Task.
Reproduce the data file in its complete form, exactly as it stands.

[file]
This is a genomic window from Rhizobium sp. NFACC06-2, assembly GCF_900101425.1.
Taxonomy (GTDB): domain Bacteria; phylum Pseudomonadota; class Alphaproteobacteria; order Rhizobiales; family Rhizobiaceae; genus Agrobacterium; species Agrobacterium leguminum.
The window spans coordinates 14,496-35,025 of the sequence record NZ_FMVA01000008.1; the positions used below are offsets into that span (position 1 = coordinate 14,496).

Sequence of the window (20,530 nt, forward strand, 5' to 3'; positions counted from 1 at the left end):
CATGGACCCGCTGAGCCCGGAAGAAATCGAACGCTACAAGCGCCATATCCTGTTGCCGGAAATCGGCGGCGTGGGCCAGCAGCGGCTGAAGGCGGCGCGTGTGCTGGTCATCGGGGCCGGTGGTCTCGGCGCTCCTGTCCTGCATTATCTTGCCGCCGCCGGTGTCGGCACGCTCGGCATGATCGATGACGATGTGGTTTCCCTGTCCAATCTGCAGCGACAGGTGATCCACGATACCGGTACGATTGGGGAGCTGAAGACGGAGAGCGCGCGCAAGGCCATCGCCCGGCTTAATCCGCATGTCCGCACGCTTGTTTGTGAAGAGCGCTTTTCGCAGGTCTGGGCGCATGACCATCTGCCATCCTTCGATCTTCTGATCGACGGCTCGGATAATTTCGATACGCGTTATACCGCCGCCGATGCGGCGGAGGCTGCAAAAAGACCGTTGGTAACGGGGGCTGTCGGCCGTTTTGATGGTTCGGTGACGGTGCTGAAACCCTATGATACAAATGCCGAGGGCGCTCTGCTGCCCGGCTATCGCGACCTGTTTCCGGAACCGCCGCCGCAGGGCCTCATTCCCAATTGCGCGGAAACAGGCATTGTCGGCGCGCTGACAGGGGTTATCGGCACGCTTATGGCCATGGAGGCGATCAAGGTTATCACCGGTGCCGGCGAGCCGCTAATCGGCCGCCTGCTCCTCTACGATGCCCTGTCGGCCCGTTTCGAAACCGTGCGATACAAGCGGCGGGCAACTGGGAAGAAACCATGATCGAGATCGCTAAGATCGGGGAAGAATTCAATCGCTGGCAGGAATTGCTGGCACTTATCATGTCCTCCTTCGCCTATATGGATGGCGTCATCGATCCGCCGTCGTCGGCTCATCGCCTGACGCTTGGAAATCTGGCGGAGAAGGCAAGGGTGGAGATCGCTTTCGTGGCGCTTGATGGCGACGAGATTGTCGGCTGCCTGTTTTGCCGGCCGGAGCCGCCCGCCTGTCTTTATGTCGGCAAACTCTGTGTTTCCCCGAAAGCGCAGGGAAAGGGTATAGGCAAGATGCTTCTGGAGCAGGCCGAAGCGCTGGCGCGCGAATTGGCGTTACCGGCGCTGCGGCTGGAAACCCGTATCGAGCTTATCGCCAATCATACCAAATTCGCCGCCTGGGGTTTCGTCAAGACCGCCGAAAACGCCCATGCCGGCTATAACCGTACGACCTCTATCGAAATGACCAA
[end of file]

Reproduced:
This is a genomic window from Rhizobium sp. NFACC06-2, assembly GCF_900101425.1.
Taxonomy (GTDB): domain Bacteria; phylum Pseudomonadota; class Alphaproteobacteria; order Rhizobiales; family Rhizobiaceae; genus Agrobacterium; species Agrobacterium leguminum.
The window spans coordinates 14,496-35,025 of the sequence record NZ_FMVA01000008.1; the positions used below are offsets into that span (position 1 = coordinate 14,496).

Sequence of the window (20,530 nt, forward strand, 5' to 3'; positions counted from 1 at the left end):
CATGGACCCGCTGAGCCCGGAAGAAATCGAACGCTACAAGCGCCATATCCTGTTGCCGGAAATCGGCGGCGTGGGCCAGCAGCGGCTGAAGGCGGCGCGTGTGCTGGTCATCGGGGCCGGTGGTCTCGGCGCTCCTGTCCTGCATTATCTTGCCGCCGCCGGTGTCGGCACGCTCGGCATGATCGATGACGATGTGGTTTCCCTGTCCAATCTGCAGCGACAGGTGATCCACGATACCGGTACGATTGGGGAGCTGAAGACGGAGAGCGCGCGCAAGGCCATCGCCCGGCTTAATCCGCATGTCCGCACGCTTGTTTGTGAAGAGCGCTTTTCGCAGGTCTGGGCGCATGACCATCTGCCATCCTTCGATCTTCTGATCGACGGCTCGGATAATTTCGATACGCGTTATACCGCCGCCGATGCGGCGGAGGCTGCAAAAAGACCGTTGGTAACGGGGGCTGTCGGCCGTTTTGATGGTTCGGTGACGGTGCTGAAACCCTATGATACAAATGCCGAGGGCGCTCTGCTGCCCGGCTATCGCGACCTGTTTCCGGAACCGCCGCCGCAGGGCCTCATTCCCAATTGCGCGGAAACAGGCATTGTCGGCGCGCTGACAGGGGTTATCGGCACGCTTATGGCCATGGAGGCGATCAAGGTTATCACCGGTGCCGGCGAGCCGCTAATCGGCCGCCTGCTCCTCTACGATGCCCTGTCGGCCCGTTTCGAAACCGTGCGATACAAGCGGCGGGCAACTGGGAAGAAACCATGATCGAGATCGCTAAGATCGGGGAAGAATTCAATCGCTGGCAGGAATTGCTGGCACTTATCATGTCCTCCTTCGCCTATATGGATGGCGTCATCGATCCGCCGTCGTCGGCTCATCGCCTGACGCTTGGAAATCTGGCGGAGAAGGCAAGGGTGGAGATCGCTTTCGTGGCGCTTGATGGCGACGAGATTGTCGGCTGCCTGTTTTGCCGGCCGGAGCCGCCCGCCTGTCTTTATGTCGGCAAACTCTGTGTTTCCCCGAAAGCGCAGGGAAAGGGTATAGGCAAGATGCTTCTGGAGCAGGCCGAAGCGCTGGCGCGCGAATTGGCGTTACCGGCGCTGCGGCTGGAAACCCGTATCGAGCTTATCGCCAATCATACCAAATTCGCCGCCTGGGGTTTCGTCAAGACCGCCGAAAACGCCCATGCCGGCTATAACCGTACGACCTCTATCGAAATGACCAA